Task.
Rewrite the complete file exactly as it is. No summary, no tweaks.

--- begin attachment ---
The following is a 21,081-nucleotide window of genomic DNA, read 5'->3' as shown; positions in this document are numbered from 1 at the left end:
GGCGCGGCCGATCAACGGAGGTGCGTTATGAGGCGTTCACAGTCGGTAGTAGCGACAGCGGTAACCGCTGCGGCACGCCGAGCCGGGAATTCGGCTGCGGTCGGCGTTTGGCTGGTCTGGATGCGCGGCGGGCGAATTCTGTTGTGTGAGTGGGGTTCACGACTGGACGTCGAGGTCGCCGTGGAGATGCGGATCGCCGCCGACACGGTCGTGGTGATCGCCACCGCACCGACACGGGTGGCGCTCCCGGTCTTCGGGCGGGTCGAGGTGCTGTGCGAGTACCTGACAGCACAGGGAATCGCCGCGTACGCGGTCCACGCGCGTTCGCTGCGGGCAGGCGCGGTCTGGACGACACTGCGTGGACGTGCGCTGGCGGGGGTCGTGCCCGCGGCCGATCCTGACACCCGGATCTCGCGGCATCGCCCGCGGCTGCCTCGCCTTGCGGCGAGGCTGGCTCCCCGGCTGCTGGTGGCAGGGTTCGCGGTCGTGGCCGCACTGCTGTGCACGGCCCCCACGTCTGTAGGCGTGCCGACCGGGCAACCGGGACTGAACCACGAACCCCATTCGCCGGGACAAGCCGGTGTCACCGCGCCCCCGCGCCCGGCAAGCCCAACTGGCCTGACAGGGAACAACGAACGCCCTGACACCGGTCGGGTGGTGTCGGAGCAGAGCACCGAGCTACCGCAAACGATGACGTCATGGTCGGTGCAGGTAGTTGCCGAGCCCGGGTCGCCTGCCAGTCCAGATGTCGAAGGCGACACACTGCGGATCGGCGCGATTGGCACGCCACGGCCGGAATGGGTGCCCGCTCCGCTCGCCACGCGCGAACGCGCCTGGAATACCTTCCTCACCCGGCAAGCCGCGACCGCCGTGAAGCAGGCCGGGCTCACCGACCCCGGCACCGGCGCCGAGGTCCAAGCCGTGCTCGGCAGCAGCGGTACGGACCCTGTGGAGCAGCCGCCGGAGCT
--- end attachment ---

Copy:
The following is a 21,081-nucleotide window of genomic DNA, read 5'->3' as shown; positions in this document are numbered from 1 at the left end:
GGCGCGGCCGATCAACGGAGGTGCGTTATGAGGCGTTCACAGTCGGTAGTAGCGACAGCGGTAACCGCTGCGGCACGCCGAGCCGGGAATTCGGCTGCGGTCGGCGTTTGGCTGGTCTGGATGCGCGGCGGGCGAATTCTGTTGTGTGAGTGGGGTTCACGACTGGACGTCGAGGTCGCCGTGGAGATGCGGATCGCCGCCGACACGGTCGTGGTGATCGCCACCGCACCGACACGGGTGGCGCTCCCGGTCTTCGGGCGGGTCGAGGTGCTGTGCGAGTACCTGACAGCACAGGGAATCGCCGCGTACGCGGTCCACGCGCGTTCGCTGCGGGCAGGCGCGGTCTGGACGACACTGCGTGGACGTGCGCTGGCGGGGGTCGTGCCCGCGGCCGATCCTGACACCCGGATCTCGCGGCATCGCCCGCGGCTGCCTCGCCTTGCGGCGAGGCTGGCTCCCCGGCTGCTGGTGGCAGGGTTCGCGGTCGTGGCCGCACTGCTGTGCACGGCCCCCACGTCTGTAGGCGTGCCGACCGGGCAACCGGGACTGAACCACGAACCCCATTCGCCGGGACAAGCCGGTGTCACCGCGCCCCCGCGCCCGGCAAGCCCAACTGGCCTGACAGGGAACAACGAACGCCCTGACACCGGTCGGGTGGTGTCGGAGCAGAGCACCGAGCTACCGCAAACGATGACGTCATGGTCGGTGCAGGTAGTTGCCGAGCCCGGGTCGCCTGCCAGTCCAGATGTCGAAGGCGACACACTGCGGATCGGCGCGATTGGCACGCCACGGCCGGAATGGGTGCCCGCTCCGCTCGCCACGCGCGAACGCGCCTGGAATACCTTCCTCACCCGGCAAGCCGCGACCGCCGTGAAGCAGGCCGGGCTCACCGACCCCGGCACCGGCGCCGAGGTCCAAGCCGTGCTCGGCAGCAGCGGTACGGACCCTGTGGAGCAGCCGCCGGAGCT